3. Los Angeles, California
“Los Angeles has an interesting energy because the people that flock here are doing so to pursue their dreams, and so there’s optimism in the air,” says Kailey Marsh, an L.A.-based manager, producer, and founder of the BloodList, an annual survey of the town’s best un-produced horror scripts. “You never know who you’re going to meet or what will happen to you here, and that can be a good thing or a bad thing. It’s a place where it’s hard to stay and it’s also hard to leave.”
That feeling of push-pull that the City of Angels evokes, drawing you in even as it makes you want to hop on a plane to somewhere else, is probably older than Raymond Chandler and is blissfully unaffected by the city’s constant reinvention and its quarterly reports. Still, money never sleeps—with California’s $330 million a year incentive set to expire after the 2019-2020 fiscal year, Mayor Garcetti made news over summer by vowing to push the legislature to increase the figure to $500 million. The state tax credit is currently set at 20 percent, with the former lottery system for applicants scrapped in favor of a jobs-created metric. Producers are also eligible for another five percent if they relocate a series (Fox’s devil drama Lucifer is an example, having relocated from Vancouver in 2017 along with Legion), shoot on location outside the L.A. zone, or do their scoring and/or VFX in state.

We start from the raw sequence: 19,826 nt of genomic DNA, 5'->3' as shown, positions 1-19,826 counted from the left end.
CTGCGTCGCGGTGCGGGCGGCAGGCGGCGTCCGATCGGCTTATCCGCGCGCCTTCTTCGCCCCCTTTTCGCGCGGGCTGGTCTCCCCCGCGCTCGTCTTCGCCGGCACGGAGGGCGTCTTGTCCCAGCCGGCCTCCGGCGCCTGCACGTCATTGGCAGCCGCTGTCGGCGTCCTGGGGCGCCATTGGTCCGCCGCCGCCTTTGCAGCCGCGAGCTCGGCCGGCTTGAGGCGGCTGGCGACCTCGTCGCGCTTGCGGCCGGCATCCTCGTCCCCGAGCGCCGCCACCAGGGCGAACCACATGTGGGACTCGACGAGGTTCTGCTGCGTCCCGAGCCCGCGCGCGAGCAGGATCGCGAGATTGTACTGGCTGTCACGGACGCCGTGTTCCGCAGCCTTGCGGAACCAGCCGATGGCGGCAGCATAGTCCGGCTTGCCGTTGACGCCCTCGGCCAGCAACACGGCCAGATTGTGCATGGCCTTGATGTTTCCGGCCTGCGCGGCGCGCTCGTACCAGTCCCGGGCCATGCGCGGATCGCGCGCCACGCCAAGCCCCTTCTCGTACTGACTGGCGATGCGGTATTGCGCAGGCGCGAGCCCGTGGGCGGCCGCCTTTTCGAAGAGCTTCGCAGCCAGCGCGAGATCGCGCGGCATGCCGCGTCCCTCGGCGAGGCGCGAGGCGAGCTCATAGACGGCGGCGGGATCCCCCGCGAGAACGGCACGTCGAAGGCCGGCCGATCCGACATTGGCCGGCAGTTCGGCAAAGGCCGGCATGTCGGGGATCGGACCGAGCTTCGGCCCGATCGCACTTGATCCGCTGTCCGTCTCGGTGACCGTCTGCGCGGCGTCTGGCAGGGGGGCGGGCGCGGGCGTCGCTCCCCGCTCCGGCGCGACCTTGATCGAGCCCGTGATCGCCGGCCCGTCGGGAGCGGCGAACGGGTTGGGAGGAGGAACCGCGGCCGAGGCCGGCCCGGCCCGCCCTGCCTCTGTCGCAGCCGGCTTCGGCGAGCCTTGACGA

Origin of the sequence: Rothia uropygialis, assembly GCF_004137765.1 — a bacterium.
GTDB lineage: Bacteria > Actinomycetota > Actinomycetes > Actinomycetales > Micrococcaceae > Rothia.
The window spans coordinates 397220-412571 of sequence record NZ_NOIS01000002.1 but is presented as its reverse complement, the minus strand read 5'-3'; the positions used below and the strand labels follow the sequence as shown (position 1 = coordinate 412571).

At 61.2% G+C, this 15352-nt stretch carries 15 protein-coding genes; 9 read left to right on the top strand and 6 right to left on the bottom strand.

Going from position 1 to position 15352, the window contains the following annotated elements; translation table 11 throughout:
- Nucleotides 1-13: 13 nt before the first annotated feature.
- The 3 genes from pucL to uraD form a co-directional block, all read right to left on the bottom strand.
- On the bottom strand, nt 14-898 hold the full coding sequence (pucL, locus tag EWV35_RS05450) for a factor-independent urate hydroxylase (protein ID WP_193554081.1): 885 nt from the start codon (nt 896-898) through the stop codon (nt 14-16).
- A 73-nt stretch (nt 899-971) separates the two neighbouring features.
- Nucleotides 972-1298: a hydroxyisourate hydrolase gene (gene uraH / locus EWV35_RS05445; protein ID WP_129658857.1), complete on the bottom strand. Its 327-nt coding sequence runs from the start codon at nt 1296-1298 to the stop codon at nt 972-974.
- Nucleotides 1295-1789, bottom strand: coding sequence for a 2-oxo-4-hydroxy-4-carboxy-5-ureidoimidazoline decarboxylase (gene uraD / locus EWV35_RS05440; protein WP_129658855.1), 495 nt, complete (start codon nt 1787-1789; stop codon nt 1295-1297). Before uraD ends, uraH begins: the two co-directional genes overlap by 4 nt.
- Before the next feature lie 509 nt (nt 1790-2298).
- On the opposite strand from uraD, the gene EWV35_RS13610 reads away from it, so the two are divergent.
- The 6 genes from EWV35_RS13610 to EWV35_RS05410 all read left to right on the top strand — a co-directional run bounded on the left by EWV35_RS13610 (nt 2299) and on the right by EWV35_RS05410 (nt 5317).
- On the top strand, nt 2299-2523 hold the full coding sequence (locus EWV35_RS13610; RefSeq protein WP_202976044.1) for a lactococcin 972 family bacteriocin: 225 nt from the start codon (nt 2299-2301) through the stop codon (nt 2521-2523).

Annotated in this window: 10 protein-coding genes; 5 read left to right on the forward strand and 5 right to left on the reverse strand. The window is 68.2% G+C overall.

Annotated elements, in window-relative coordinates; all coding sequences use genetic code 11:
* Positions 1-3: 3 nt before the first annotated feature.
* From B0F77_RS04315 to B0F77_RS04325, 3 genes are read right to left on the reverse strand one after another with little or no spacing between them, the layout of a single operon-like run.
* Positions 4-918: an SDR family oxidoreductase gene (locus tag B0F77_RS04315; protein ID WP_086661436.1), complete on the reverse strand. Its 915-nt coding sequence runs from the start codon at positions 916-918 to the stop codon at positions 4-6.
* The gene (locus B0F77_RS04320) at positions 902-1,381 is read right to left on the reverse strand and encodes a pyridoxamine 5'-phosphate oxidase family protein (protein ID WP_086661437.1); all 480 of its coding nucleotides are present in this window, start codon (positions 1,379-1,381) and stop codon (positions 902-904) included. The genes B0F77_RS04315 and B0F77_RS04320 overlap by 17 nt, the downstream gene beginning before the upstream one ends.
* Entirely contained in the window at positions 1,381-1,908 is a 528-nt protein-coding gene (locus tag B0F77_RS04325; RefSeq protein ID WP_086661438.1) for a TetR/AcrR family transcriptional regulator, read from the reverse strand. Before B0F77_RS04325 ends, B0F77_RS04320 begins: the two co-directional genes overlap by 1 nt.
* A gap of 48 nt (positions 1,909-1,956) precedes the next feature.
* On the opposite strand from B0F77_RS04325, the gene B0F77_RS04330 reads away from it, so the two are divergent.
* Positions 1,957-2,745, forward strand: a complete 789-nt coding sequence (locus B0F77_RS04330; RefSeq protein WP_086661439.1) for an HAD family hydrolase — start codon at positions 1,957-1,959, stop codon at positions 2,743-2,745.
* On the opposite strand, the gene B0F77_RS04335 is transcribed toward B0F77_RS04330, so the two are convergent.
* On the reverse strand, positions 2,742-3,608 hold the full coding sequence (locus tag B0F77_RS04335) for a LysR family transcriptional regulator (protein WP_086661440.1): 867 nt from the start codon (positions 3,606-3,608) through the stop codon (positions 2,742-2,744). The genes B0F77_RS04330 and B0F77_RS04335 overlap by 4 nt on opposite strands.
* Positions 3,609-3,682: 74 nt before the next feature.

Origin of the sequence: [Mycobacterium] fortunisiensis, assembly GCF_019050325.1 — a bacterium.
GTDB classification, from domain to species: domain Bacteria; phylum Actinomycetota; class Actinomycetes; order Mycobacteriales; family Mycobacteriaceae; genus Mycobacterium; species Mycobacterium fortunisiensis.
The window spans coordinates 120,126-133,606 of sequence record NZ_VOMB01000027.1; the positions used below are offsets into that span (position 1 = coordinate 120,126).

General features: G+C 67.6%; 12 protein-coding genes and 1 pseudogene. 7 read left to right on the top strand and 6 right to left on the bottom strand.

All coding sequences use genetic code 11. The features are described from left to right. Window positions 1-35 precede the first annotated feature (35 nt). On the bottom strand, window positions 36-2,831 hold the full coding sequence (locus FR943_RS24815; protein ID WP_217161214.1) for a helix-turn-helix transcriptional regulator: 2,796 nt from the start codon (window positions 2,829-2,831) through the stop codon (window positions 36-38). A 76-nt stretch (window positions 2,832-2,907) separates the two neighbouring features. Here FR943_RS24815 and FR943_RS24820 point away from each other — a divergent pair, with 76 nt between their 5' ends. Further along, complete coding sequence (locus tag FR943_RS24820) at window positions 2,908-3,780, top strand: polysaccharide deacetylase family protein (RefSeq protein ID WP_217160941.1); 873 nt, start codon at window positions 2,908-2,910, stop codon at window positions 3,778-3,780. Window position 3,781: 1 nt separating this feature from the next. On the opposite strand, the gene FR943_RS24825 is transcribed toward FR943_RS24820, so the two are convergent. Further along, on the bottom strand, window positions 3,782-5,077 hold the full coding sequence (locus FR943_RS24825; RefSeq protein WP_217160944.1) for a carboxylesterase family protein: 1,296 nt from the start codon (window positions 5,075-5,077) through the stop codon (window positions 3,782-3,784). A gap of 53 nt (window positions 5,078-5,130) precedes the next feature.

L.A.’s immeasurably rich film history also serves as a guarantor that among each new generation of moviemakers there will be some, like Paul Thomas Anderson, Michael Mann, and Kathryn Bigelow, who want to tell specifically L.A stories, and are willing to jump through whatever hoops exist to film their stories in Hollywood. A current example may be Karyn Kusama, whose most recent film, 2015’s The Invitation, spun a tale of extreme insularity and decadence in the Hollywood Hills. Her forthcoming film, which began shooting in L.A. in the fall, is a Nicole Kidman-starring detective thriller, Destroyer. The siren call of La La Land to moviemakers is in no danger of fading out any time soon.